4 out of 5
Sometimes with manga, I do wonder: would I like this if it was an American comic? Like, am I dorkily holding the foreign work in higher regard because it’s “cool” to read manga? Ice Blade, after all, has no especially deep or can’t-be-found-anywhere-else elements to it, and it boils down to tuff cops and robbers stuff. So set it in New York with a drunk P.I. and publish it at Dark Horse, and am I buying it?
Some of the poetic imagery used in volume 2 helped to hint at the differences, though, and Takahashi’s approach to the story in volume 3 clarifies it: just as certain film genres, when produced in particular countries, take on an interesting mixed bag of influences particular to that country, the same can be said for comic genres. Ky is just yer regular stoic police dude, but this story of subliminal messaging and hallucinogenic drugs and a death cult has so many touches that just would not work in an American comic, rendered with the boyish characterizations of classic manga and then funneled through a very film noir visual sensibility… that it’s far beyond any kind of dismissive or diminutive description. Add in some of the surreality Takahashi employs, and it takes on an art house vibe, bloody and heavy.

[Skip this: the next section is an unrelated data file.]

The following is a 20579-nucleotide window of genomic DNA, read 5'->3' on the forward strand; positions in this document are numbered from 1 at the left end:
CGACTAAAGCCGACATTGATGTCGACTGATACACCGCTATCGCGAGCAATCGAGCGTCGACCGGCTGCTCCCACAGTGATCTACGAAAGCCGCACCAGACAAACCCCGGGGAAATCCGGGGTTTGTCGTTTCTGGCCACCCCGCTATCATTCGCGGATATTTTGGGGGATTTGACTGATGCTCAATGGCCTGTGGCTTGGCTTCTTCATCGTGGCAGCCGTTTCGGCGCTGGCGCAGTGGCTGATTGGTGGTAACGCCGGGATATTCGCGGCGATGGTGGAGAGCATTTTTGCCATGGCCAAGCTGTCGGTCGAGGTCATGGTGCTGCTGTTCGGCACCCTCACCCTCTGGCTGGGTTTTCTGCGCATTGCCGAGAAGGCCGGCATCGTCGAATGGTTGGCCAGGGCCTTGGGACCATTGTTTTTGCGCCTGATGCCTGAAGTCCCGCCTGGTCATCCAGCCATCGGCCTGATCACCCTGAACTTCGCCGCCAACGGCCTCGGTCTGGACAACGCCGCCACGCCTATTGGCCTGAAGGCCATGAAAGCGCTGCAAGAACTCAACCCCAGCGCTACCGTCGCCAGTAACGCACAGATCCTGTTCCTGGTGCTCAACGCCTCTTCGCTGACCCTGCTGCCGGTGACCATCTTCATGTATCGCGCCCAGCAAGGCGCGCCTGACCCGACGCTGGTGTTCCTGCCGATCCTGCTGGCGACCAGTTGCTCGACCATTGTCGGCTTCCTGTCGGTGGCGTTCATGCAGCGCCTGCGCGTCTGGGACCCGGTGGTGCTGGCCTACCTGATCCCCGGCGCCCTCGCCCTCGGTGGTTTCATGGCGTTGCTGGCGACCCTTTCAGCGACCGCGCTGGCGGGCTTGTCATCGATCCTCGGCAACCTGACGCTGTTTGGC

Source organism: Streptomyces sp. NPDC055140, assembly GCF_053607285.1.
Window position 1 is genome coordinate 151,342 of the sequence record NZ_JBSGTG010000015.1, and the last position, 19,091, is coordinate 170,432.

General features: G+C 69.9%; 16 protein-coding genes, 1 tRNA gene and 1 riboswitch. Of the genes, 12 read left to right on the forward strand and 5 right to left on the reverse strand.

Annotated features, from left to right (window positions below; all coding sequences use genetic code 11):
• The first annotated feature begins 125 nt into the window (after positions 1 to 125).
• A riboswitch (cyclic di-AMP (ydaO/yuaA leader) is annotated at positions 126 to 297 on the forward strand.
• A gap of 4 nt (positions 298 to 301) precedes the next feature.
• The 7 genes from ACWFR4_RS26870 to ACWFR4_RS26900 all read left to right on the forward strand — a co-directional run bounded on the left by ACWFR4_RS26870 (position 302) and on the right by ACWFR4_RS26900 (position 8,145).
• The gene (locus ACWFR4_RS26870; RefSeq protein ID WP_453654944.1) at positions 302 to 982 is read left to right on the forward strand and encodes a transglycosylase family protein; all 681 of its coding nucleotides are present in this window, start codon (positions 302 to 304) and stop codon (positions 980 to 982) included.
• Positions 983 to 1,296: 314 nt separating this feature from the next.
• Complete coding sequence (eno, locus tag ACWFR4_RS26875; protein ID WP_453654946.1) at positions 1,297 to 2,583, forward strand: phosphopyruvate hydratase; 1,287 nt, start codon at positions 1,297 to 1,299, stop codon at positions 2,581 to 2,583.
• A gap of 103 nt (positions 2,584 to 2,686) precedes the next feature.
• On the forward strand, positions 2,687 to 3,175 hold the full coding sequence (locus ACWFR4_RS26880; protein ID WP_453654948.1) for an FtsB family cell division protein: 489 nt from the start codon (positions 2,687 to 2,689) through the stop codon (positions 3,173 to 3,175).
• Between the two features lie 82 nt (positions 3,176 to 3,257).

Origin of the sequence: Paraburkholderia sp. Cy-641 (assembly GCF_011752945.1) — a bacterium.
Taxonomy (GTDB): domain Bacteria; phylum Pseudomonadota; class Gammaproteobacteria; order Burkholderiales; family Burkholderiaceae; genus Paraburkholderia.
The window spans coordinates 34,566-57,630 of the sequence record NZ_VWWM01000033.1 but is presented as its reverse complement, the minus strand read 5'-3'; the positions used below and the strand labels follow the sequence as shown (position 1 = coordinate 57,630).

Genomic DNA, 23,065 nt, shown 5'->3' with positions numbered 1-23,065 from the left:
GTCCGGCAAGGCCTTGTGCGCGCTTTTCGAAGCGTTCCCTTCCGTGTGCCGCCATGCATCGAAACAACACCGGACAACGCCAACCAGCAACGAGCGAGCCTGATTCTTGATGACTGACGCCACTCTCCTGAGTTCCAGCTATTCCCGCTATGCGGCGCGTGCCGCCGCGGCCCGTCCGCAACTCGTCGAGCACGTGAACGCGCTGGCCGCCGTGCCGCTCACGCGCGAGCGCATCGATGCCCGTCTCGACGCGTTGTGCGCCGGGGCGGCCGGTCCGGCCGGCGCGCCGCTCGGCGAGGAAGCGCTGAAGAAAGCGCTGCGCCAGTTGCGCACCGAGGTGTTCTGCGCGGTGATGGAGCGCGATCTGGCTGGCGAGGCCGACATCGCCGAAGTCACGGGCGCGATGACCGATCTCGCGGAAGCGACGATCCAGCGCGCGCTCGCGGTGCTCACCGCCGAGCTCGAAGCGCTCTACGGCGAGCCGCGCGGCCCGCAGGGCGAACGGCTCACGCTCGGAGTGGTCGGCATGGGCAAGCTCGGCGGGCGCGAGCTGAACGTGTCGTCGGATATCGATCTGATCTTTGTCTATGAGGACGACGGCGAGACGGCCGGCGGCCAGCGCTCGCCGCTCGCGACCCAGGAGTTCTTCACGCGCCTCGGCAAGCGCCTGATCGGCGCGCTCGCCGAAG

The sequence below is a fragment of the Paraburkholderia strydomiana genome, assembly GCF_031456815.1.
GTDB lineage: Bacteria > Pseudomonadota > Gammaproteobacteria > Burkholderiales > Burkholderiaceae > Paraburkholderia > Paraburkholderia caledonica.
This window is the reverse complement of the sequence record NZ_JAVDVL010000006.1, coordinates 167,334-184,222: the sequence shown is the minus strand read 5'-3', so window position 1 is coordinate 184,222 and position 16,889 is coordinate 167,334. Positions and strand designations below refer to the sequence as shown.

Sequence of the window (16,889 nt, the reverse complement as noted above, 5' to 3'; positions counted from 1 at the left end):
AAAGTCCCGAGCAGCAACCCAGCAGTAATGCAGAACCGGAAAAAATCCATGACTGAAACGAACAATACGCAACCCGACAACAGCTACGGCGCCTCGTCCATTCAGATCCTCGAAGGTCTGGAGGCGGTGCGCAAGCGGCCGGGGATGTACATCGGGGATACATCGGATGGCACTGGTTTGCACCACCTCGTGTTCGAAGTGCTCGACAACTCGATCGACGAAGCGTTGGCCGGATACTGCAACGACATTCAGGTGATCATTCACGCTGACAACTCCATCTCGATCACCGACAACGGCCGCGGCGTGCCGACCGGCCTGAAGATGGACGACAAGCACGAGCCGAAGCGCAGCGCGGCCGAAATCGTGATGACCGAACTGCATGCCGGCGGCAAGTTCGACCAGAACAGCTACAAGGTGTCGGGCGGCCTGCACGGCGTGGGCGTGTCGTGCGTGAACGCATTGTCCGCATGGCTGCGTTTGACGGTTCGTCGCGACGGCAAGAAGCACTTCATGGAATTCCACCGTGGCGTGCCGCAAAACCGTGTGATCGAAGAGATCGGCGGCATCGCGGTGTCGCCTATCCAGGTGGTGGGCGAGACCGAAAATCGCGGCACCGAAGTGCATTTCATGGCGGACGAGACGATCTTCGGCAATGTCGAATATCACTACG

Volume 3’s setup is a bit cluttered, having to step through some proxies before it can identify its Big Bad, but the woozy journey is very much worth it, weaving its way towards its conclusion with a few successfully surprising twists, and keeping Ky on the teetering edge of “right,” even if breaking many rules in the pursuit of a greater good.